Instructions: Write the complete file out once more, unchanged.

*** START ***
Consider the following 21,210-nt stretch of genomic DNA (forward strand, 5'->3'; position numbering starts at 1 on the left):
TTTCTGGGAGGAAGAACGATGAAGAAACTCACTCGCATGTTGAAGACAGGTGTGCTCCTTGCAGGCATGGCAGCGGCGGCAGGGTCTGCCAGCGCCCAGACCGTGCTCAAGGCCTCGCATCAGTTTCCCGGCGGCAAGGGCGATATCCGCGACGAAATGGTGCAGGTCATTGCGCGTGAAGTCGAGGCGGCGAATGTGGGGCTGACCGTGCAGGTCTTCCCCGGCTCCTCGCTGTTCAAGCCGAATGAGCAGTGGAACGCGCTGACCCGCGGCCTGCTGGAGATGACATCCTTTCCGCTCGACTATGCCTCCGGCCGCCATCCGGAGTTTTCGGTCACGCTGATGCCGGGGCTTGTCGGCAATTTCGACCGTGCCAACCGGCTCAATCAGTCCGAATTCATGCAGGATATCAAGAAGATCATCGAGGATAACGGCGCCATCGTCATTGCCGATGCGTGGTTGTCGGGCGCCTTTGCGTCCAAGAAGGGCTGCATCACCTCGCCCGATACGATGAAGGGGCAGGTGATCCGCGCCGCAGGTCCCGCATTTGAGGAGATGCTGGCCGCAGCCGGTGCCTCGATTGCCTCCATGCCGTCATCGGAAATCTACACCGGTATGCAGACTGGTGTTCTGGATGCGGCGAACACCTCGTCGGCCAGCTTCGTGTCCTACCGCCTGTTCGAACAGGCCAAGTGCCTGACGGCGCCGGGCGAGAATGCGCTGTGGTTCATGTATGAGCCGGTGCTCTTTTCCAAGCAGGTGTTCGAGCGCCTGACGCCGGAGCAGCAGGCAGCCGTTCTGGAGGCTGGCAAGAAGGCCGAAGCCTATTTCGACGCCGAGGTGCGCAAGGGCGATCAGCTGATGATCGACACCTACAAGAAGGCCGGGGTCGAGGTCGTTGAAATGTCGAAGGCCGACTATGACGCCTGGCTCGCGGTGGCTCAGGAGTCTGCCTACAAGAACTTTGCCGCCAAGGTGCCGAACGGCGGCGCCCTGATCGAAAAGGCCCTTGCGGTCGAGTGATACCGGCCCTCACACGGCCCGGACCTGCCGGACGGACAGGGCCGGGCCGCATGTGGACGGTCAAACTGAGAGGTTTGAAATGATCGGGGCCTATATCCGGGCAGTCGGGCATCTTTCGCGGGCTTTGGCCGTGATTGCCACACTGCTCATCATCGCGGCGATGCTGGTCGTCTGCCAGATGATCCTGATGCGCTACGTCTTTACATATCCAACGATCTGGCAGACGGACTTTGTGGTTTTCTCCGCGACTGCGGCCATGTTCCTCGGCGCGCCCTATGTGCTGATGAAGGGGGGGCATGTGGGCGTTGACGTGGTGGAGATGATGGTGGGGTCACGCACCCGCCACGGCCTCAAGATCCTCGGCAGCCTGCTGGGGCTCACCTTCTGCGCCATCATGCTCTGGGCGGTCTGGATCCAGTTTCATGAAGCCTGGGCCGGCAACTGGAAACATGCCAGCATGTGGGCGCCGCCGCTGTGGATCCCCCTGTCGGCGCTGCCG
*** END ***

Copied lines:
Consider the following 21,210-nt stretch of genomic DNA (forward strand, 5'->3'; position numbering starts at 1 on the left):
TTTCTGGGAGGAAGAACGATGAAGAAACTCACTCGCATGTTGAAGACAGGTGTGCTCCTTGCAGGCATGGCAGCGGCGGCAGGGTCTGCCAGCGCCCAGACCGTGCTCAAGGCCTCGCATCAGTTTCCCGGCGGCAAGGGCGATATCCGCGACGAAATGGTGCAGGTCATTGCGCGTGAAGTCGAGGCGGCGAATGTGGGGCTGACCGTGCAGGTCTTCCCCGGCTCCTCGCTGTTCAAGCCGAATGAGCAGTGGAACGCGCTGACCCGCGGCCTGCTGGAGATGACATCCTTTCCGCTCGACTATGCCTCCGGCCGCCATCCGGAGTTTTCGGTCACGCTGATGCCGGGGCTTGTCGGCAATTTCGACCGTGCCAACCGGCTCAATCAGTCCGAATTCATGCAGGATATCAAGAAGATCATCGAGGATAACGGCGCCATCGTCATTGCCGATGCGTGGTTGTCGGGCGCCTTTGCGTCCAAGAAGGGCTGCATCACCTCGCCCGATACGATGAAGGGGCAGGTGATCCGCGCCGCAGGTCCCGCATTTGAGGAGATGCTGGCCGCAGCCGGTGCCTCGATTGCCTCCATGCCGTCATCGGAAATCTACACCGGTATGCAGACTGGTGTTCTGGATGCGGCGAACACCTCGTCGGCCAGCTTCGTGTCCTACCGCCTGTTCGAACAGGCCAAGTGCCTGACGGCGCCGGGCGAGAATGCGCTGTGGTTCATGTATGAGCCGGTGCTCTTTTCCAAGCAGGTGTTCGAGCGCCTGACGCCGGAGCAGCAGGCAGCCGTTCTGGAGGCTGGCAAGAAGGCCGAAGCCTATTTCGACGCCGAGGTGCGCAAGGGCGATCAGCTGATGATCGACACCTACAAGAAGGCCGGGGTCGAGGTCGTTGAAATGTCGAAGGCCGACTATGACGCCTGGCTCGCGGTGGCTCAGGAGTCTGCCTACAAGAACTTTGCCGCCAAGGTGCCGAACGGCGGCGCCCTGATCGAAAAGGCCCTTGCGGTCGAGTGATACCGGCCCTCACACGGCCCGGACCTGCCGGACGGACAGGGCCGGGCCGCATGTGGACGGTCAAACTGAGAGGTTTGAAATGATCGGGGCCTATATCCGGGCAGTCGGGCATCTTTCGCGGGCTTTGGCCGTGATTGCCACACTGCTCATCATCGCGGCGATGCTGGTCGTCTGCCAGATGATCCTGATGCGCTACGTCTTTACATATCCAACGATCTGGCAGACGGACTTTGTGGTTTTCTCCGCGACTGCGGCCATGTTCCTCGGCGCGCCCTATGTGCTGATGAAGGGGGGGCATGTGGGCGTTGACGTGGTGGAGATGATGGTGGGGTCACGCACCCGCCACGGCCTCAAGATCCTCGGCAGCCTGCTGGGGCTCACCTTCTGCGCCATCATGCTCTGGGCGGTCTGGATCCAGTTTCATGAAGCCTGGGCCGGCAACTGGAAACATGCCAGCATGTGGGCGCCGCCGCTGTGGATCCCCCTGTCGGCGCTGCCG